Consistency and frequency can take what was once an overlooked idea and turn it into something people can’t help but notice. Your brand is no different than a ball of foil.
The next step in building a marketing plan is to formulate a set of objectives that ultimately get you closer to your end goal: a differentiated position among your competition. The same way coaches have goals that they believe lead to success on game day, brand managers have goals that they believe will lead to increased market share.
The best recruiter on your staff isn’t a person. The best recruiter on your staff doesn’t get paid. The best recruiter on your staff doesn’t even talk. Yet, the best recruiter on your staff tells a recruit everything he needs to know about your school.
It’s important to manage and treat each social platform differently, as each is built for different forms of engagement. Facebook is different from Twitter, Twitter from Instagram, and so on and so on.
Traditions are born from detail. Take helmet stickers in college football, for example. They’re diminutive and subtle, but by being used across the vast majority of programs at one point or another, helmet stickers have become one of the sport’s most celebrated traditions. There’s a romance to customs like these that bring me, and millions of others, back to college sports every year. More important, they tell a story.
In many cases, rivalries are made up of two teams who are essentially the antithesis of one another, which can be a very good thing for you – if you have a tight brand story and positioning plan. Playing your rival can bring out what makes your team unique.
It’s important to keep the local, regional, and national media abreast of what is happening with your program. Whether it’s an event you’re putting on or a feel-good story, if the press doesn’t know about it, it’s not going to get covered. And unless you’re a national power, they will rarely come to you to get a story.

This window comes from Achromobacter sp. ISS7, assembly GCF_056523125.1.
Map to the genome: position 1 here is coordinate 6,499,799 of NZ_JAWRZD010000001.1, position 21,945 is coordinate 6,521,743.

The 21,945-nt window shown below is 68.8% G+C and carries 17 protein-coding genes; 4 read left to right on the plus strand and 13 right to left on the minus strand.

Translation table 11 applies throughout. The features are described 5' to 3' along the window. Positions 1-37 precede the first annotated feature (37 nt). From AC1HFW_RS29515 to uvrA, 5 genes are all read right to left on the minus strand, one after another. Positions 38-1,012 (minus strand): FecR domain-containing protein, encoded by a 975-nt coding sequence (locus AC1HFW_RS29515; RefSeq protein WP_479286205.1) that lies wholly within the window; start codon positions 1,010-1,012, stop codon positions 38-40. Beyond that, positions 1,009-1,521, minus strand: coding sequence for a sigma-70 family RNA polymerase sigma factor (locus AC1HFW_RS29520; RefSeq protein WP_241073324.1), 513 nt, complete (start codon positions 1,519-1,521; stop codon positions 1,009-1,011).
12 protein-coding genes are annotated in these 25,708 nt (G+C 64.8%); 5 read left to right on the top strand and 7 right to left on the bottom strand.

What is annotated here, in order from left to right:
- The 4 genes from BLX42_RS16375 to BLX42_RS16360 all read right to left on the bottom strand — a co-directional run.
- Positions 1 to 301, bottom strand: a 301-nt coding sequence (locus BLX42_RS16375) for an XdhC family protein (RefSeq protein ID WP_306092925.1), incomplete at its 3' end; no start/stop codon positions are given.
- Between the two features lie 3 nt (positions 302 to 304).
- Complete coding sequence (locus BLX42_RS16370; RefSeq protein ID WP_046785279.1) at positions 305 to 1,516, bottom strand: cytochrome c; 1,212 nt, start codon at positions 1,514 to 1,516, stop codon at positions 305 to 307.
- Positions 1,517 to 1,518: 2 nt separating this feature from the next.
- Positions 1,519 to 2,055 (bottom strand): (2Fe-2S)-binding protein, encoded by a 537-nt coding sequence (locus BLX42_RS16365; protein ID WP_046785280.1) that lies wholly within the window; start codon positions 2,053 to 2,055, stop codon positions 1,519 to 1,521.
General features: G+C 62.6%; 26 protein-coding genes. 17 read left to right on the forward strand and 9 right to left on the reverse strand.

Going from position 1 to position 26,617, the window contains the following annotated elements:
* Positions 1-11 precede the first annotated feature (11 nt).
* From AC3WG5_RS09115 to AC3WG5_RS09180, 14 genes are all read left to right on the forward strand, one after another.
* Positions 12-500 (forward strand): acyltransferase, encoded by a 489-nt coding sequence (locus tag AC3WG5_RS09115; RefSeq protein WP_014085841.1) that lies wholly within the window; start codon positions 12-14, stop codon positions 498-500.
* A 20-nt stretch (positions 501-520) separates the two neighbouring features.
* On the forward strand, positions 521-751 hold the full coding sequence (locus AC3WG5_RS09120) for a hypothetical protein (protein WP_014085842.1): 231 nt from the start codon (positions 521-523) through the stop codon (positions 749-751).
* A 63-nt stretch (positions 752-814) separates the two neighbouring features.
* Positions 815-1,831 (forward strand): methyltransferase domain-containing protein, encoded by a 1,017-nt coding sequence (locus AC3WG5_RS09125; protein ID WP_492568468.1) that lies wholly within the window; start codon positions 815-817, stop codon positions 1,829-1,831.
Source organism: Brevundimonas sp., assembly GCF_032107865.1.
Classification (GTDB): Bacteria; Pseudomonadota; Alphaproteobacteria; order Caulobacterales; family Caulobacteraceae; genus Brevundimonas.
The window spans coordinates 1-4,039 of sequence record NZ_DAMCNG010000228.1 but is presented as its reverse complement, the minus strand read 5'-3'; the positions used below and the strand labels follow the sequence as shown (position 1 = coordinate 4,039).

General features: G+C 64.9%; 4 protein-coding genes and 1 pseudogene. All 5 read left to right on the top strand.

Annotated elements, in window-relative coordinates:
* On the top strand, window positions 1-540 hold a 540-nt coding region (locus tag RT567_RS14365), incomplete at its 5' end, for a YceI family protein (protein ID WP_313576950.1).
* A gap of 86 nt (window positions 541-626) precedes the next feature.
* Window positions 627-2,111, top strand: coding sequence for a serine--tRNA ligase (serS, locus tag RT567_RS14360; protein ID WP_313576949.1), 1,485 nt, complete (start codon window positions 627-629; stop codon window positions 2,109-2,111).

Fluffy marketing is no marketing, especially when it comes to building a long-term brand. In everything you do, every time you speak, there needs to be a reason and an objective that ladders up to a bigger picture.
What recruits see is what you get—meaning what your audience sees with their own eyes is what in many cases forms their opinions of who you are and what your program stands for. It’s up to you to use those visual cues to your advantage.
In order to truly understand what makes the fans and media who follow your sport and program tick, you need to do research—a lot of research. Go through everything you can find about your program through present day, including old statistics, former and current player rosters and bios, coaching bios, written articles, media guides, and team monikers. Your objective is to discover and reveal the essence of your program. What makes it special? What is it about your program that keeps fans coming back?
Perception doesn’t win games, but it does win recruiting battles. Winning is important to your long-term success as a program, but it’s not enough to just win. You need to build a brand that kids want to be a part of. Those kids are your potential recruits. What makes a kid want to wear your badge?